Miami's Parrish plans to skip senior season
Published: Friday, January 7, 2005 at 6:01 a.m.
Last Modified: Friday, January 7, 2005 at 1:06 a.m.
MIAMI BEACH - Roscoe Parrish is ready to make more believers on football's biggest stage.
Parrish said Thursday that he'll skip his senior season at Miami and will enter the NFL Draft, the fourth Hurricanes player in the last two seasons to come out early. And he expects teams to be more impressed by his speed than his lack of size.
"When I hear things like that I'm too small, it just pushes me harder," said the 5-foot-9, 172-pound Parrish, a Miami native. "It's like a motivator to me."
Parrish, who said his best time in the 40-yard dash is in the 4.2- to 4.3-second range, made the decision after seeing where the NFL's Draft Advisory Council expected him to be slotted on draft day. He wouldn't reveal what sort of projected window the league provided, other than saying he expects to be a high selection.
Miami officials had no immediate comment.
Parrish was Miami's top receiver this season, catching 43 passes for 693 yards. He also averaged 16.2 yards on punt returns, running two back for touchdowns - including one in the Hurricanes' 27-10 Peach Bowl victory over Florida on Dec. 31, a game where he was selected the co-MVP.
"In a lot of ways, you're as good as your last game, and momentum's very important," said Drew Rosenhaus, the agent whom Parrish signed with Thursday. "I think teams put a lot of stock in how a player plays late in his career."
Said Parrish: "I was already leaning toward coming out, and when I had a good game like that, it kind of put the icing on the cake for me."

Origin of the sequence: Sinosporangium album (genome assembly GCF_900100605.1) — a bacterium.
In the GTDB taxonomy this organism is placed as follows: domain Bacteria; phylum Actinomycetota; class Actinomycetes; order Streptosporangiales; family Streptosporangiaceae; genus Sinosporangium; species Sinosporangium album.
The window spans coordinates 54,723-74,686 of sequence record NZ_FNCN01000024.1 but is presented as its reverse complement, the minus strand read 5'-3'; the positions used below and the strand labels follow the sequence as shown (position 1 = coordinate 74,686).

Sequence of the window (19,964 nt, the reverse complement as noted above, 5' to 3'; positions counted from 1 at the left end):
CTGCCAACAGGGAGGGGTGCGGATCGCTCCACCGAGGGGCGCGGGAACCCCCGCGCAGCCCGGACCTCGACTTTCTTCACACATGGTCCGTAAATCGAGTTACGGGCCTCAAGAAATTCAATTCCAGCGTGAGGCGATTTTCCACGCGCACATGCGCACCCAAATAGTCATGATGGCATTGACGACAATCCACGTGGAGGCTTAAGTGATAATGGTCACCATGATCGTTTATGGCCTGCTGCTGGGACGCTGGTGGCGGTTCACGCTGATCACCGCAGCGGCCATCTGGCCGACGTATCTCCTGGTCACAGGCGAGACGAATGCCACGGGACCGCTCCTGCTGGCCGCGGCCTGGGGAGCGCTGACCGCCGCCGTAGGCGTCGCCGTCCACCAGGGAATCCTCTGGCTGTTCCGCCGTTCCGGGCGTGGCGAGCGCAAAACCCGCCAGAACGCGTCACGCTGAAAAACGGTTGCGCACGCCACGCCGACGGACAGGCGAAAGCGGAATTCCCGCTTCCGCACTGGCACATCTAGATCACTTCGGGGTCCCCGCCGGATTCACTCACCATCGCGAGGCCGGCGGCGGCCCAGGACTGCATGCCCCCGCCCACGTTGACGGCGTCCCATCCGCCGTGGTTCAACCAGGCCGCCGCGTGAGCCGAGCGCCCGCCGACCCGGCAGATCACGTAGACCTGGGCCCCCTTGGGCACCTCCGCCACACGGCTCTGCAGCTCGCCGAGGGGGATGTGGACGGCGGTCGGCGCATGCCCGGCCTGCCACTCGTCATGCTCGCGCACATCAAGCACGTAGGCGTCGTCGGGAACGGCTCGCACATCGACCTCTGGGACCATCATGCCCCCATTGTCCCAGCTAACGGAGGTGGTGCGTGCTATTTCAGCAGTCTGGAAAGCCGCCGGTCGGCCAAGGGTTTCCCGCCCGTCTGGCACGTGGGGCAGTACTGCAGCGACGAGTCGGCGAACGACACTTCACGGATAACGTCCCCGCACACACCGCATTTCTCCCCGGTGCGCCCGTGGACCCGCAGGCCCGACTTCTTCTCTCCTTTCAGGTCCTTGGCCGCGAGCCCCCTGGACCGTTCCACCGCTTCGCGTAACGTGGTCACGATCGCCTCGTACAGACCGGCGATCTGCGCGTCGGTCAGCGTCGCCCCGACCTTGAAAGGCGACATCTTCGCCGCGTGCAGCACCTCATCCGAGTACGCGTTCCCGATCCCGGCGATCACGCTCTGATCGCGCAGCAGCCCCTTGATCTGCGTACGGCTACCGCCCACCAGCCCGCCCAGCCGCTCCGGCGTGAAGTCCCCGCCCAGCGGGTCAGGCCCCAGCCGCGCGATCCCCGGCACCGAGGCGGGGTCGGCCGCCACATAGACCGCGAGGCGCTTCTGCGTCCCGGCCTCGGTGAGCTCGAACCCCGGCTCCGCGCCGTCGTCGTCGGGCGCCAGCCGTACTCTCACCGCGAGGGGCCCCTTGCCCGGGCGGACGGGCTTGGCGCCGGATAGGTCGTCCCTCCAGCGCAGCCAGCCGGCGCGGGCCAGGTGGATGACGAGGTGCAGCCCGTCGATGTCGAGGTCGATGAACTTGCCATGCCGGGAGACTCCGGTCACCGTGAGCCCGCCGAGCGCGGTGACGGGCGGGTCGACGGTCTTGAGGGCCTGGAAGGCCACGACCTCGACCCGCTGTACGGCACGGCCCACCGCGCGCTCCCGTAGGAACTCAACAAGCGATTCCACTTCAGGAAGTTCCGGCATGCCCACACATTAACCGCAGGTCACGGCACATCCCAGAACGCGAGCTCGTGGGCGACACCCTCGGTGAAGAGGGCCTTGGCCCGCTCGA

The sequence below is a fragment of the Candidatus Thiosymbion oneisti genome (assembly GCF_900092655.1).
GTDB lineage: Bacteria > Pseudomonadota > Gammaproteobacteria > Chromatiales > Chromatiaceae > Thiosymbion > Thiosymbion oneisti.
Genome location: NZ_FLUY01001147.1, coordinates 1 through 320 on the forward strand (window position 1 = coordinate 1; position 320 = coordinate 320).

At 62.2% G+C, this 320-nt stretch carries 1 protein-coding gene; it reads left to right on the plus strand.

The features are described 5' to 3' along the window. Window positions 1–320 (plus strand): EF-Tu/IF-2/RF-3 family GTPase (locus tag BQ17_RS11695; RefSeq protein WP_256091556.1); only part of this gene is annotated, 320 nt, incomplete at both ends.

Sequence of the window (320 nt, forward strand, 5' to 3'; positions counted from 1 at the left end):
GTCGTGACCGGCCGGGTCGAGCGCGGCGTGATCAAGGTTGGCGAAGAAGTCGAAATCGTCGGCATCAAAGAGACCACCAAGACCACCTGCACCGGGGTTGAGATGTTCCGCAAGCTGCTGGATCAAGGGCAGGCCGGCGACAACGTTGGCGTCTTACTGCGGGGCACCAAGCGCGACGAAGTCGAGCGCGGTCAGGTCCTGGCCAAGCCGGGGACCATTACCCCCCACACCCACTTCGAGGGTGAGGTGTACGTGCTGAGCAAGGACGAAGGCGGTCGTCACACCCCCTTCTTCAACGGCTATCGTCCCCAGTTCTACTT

Parrish, the first player offered a scholarship by Larry Coker following his promotion to head coach four years ago, follows Sean Taylor, Kellen Winslow and Vince Wilfork - all first-round picks in 2004 - among those recently leaving Miami early.
Another Miami player, running back Frank Gore, also is considering whether to forgo his senior year and make himself eligible for the draft. Gore must announce his decision by Jan. 15.
Linebacker Odell Thurman has joined safety Thomas Davis as juniors who will pass up their senior seasons to enter the 2005 NFL Draft, the Athens Banner-Herald reported Thursday.
The Atlanta-based STL Sports Management announced Thurman's decision Wednesday night.
In a statement released by the agency, Thurman said the economic pressures of caring for his family influenced his decision to turn pro. Thurman said he is responsible for five brothers who are being cared for by his grandmother.
"I have truly enjoyed my college experience at the University of Georgia and with the Georgia football program and wanted to fulfill a promise made to my parents that I would obtain my college degree," Thurman said in the statement. "However, given the economic realities of having to care for my siblings, I was left with no alternative."
Thurman, from Monticello, Ga., said he has one child and is expecting another. His father, Otis, died in 2003, and his mother, Joyce Bland, died in a car accident when Thurman was 11.
Thurman says he still plans to obtain his degree.
Davis signed with Atlanta-based agent Todd France earlier this week.
At least two more Georgia juniors - offensive guard Max Jean-Gilles and defensive tackle Gerald Anderson - are considering their NFL options and have until Jan. 15 to make a decision.
Running back Eddie Moss has resigned from the Air Force Academy after a cadet honor board found him guilty of cheating, coach Fisher DeBerry said.
Moss, of Englewood, Colo., was among six cadets found guilty of cheating in a behavioral sciences class in September, academy officials said. Four were later cleared by commandant Brig. Gen. Johnny Weida, including basketball player Dan Nwaelele.
Academy spokesman Lt. Col. Larent Fox said the second cadet who was not cleared has resigned. Fox would not release the cadet's name.